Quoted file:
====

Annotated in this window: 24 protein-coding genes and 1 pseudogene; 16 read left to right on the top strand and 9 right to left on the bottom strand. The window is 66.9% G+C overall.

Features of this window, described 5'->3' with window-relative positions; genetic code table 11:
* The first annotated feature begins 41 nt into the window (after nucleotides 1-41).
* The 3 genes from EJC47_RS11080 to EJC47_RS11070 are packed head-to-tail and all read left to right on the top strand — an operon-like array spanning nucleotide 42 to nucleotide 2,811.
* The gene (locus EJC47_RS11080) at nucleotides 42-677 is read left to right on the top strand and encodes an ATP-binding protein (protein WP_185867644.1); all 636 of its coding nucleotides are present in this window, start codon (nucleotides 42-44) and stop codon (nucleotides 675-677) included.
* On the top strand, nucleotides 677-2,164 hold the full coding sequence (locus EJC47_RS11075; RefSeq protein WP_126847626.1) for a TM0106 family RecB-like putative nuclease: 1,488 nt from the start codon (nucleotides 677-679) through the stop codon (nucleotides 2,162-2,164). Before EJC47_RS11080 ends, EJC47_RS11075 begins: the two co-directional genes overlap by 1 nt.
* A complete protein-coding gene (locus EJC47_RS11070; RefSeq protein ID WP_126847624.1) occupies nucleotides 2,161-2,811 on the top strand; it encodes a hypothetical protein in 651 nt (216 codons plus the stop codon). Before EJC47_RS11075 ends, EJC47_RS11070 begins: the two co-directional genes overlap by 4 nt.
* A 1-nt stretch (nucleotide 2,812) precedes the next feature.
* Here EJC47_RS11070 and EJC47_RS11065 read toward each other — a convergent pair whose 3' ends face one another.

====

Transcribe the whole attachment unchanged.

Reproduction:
Annotated in this window: 24 protein-coding genes and 1 pseudogene; 16 read left to right on the top strand and 9 right to left on the bottom strand. The window is 66.9% G+C overall.

Features of this window, described 5'->3' with window-relative positions; genetic code table 11:
* The first annotated feature begins 41 nt into the window (after nucleotides 1-41).
* The 3 genes from EJC47_RS11080 to EJC47_RS11070 are packed head-to-tail and all read left to right on the top strand — an operon-like array spanning nucleotide 42 to nucleotide 2,811.
* The gene (locus EJC47_RS11080) at nucleotides 42-677 is read left to right on the top strand and encodes an ATP-binding protein (protein WP_185867644.1); all 636 of its coding nucleotides are present in this window, start codon (nucleotides 42-44) and stop codon (nucleotides 675-677) included.
* On the top strand, nucleotides 677-2,164 hold the full coding sequence (locus EJC47_RS11075; RefSeq protein WP_126847626.1) for a TM0106 family RecB-like putative nuclease: 1,488 nt from the start codon (nucleotides 677-679) through the stop codon (nucleotides 2,162-2,164). Before EJC47_RS11080 ends, EJC47_RS11075 begins: the two co-directional genes overlap by 1 nt.
* A complete protein-coding gene (locus EJC47_RS11070; RefSeq protein ID WP_126847624.1) occupies nucleotides 2,161-2,811 on the top strand; it encodes a hypothetical protein in 651 nt (216 codons plus the stop codon). Before EJC47_RS11075 ends, EJC47_RS11070 begins: the two co-directional genes overlap by 4 nt.
* A 1-nt stretch (nucleotide 2,812) precedes the next feature.
* Here EJC47_RS11070 and EJC47_RS11065 read toward each other — a convergent pair whose 3' ends face one another.